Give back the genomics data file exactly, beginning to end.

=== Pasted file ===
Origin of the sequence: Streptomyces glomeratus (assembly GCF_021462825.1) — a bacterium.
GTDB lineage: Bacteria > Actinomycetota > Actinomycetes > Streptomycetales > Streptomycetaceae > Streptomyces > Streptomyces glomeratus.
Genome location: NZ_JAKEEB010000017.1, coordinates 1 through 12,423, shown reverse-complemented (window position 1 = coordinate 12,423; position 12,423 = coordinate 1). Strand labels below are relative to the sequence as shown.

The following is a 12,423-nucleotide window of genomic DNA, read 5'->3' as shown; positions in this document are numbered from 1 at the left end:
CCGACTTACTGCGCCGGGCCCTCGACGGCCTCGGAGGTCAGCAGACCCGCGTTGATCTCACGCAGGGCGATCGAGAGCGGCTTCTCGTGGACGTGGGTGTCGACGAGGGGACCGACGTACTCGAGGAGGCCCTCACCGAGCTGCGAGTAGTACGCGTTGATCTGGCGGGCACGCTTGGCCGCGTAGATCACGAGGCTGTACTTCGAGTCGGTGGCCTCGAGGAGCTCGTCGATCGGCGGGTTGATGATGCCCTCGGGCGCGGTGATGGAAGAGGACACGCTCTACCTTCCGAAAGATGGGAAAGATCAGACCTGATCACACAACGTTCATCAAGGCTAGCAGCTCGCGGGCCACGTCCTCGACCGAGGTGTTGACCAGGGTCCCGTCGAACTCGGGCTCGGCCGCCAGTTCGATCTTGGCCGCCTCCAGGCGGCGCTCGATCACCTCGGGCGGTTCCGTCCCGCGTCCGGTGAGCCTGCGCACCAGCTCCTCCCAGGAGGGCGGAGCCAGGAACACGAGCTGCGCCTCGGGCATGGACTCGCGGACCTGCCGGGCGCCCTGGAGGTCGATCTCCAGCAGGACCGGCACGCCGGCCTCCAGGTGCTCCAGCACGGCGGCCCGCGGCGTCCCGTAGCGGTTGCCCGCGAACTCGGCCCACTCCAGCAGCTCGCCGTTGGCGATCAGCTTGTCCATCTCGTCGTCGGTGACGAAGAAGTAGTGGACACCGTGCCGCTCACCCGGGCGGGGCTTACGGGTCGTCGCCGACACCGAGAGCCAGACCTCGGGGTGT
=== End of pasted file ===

Origin of the sequence: Streptomyces glomeratus (assembly GCF_021462825.1) — a bacterium.
GTDB lineage: Bacteria > Actinomycetota > Actinomycetes > Streptomycetales > Streptomycetaceae > Streptomyces > Streptomyces glomeratus.
Genome location: NZ_JAKEEB010000017.1, coordinates 1 through 12,423, shown reverse-complemented (window position 1 = coordinate 12,423; position 12,423 = coordinate 1). Strand labels below are relative to the sequence as shown.

The following is a 12,423-nucleotide window of genomic DNA, read 5'->3' as shown; positions in this document are numbered from 1 at the left end:
CCGACTTACTGCGCCGGGCCCTCGACGGCCTCGGAGGTCAGCAGACCCGCGTTGATCTCACGCAGGGCGATCGAGAGCGGCTTCTCGTGGACGTGGGTGTCGACGAGGGGACCGACGTACTCGAGGAGGCCCTCACCGAGCTGCGAGTAGTACGCGTTGATCTGGCGGGCACGCTTGGCCGCGTAGATCACGAGGCTGTACTTCGAGTCGGTGGCCTCGAGGAGCTCGTCGATCGGCGGGTTGATGATGCCCTCGGGCGCGGTGATGGAAGAGGACACGCTCTACCTTCCGAAAGATGGGAAAGATCAGACCTGATCACACAACGTTCATCAAGGCTAGCAGCTCGCGGGCCACGTCCTCGACCGAGGTGTTGACCAGGGTCCCGTCGAACTCGGGCTCGGCCGCCAGTTCGATCTTGGCCGCCTCCAGGCGGCGCTCGATCACCTCGGGCGGTTCCGTCCCGCGTCCGGTGAGCCTGCGCACCAGCTCCTCCCAGGAGGGCGGAGCCAGGAACACGAGCTGCGCCTCGGGCATGGACTCGCGGACCTGCCGGGCGCCCTGGAGGTCGATCTCCAGCAGGACCGGCACGCCGGCCTCCAGGTGCTCCAGCACGGCGGCCCGCGGCGTCCCGTAGCGGTTGCCCGCGAACTCGGCCCACTCCAGCAGCTCGCCGTTGGCGATCAGCTTGTCCATCTCGTCGTCGGTGACGAAGAAGTAGTGGACACCGTGCCGCTCACCCGGGCGGGGCTTACGGGTCGTCGCCGACACCGAGAGCCAGACCTCGGGGTGT